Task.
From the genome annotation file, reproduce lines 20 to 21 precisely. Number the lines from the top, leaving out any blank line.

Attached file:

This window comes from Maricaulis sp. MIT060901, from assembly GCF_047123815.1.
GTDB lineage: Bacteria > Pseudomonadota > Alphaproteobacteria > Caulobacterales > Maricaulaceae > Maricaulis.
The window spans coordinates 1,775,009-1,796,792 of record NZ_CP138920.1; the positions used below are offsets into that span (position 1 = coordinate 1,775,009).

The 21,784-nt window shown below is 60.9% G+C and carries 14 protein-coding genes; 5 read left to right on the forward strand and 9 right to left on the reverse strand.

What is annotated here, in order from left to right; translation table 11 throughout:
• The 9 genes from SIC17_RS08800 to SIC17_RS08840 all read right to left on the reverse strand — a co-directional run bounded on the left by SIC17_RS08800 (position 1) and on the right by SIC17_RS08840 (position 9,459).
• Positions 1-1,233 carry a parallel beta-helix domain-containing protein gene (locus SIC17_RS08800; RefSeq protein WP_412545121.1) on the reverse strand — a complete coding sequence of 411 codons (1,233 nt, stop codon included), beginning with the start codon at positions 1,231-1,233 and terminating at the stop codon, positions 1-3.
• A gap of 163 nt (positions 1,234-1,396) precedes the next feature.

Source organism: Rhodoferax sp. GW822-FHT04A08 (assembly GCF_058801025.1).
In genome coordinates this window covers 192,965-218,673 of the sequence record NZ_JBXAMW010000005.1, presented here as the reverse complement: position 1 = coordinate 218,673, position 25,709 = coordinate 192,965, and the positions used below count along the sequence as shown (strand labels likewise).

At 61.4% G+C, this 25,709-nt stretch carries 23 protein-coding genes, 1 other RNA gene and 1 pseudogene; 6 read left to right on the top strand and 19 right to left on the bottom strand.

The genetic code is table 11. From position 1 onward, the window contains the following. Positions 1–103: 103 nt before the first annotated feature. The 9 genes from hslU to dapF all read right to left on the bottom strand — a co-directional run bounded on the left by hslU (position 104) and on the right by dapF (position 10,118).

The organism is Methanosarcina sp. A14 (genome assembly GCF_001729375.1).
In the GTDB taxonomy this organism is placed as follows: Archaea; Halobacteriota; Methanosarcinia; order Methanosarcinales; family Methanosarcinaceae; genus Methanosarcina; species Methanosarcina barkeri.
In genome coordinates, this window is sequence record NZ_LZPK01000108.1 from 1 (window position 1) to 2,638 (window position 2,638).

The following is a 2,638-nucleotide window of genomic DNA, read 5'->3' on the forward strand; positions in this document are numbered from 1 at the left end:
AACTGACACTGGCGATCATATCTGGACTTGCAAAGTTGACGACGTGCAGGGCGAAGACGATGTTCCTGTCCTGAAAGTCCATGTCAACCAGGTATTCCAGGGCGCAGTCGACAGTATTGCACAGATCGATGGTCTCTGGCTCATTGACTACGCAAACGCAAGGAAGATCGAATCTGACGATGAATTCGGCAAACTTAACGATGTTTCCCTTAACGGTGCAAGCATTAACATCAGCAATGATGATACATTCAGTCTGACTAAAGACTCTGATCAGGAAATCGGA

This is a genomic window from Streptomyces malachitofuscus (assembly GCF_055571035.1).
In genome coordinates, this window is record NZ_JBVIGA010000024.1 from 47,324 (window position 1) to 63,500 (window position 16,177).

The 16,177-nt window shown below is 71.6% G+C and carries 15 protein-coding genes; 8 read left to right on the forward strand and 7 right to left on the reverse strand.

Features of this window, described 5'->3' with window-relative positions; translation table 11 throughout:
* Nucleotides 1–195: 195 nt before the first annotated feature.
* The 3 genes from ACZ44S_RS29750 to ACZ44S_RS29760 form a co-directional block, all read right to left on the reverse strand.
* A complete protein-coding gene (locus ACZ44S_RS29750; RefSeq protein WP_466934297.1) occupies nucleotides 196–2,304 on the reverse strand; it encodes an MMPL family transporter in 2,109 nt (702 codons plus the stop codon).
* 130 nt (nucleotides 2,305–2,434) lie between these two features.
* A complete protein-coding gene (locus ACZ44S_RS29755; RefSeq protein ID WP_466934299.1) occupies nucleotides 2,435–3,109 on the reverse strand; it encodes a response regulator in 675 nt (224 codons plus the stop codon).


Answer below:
The 16,177-nt window shown below is 71.6% G+C and carries 15 protein-coding genes; 8 read left to right on the forward strand and 7 right to left on the reverse strand.

Features of this window, described 5'->3' with window-relative positions; translation table 11 throughout: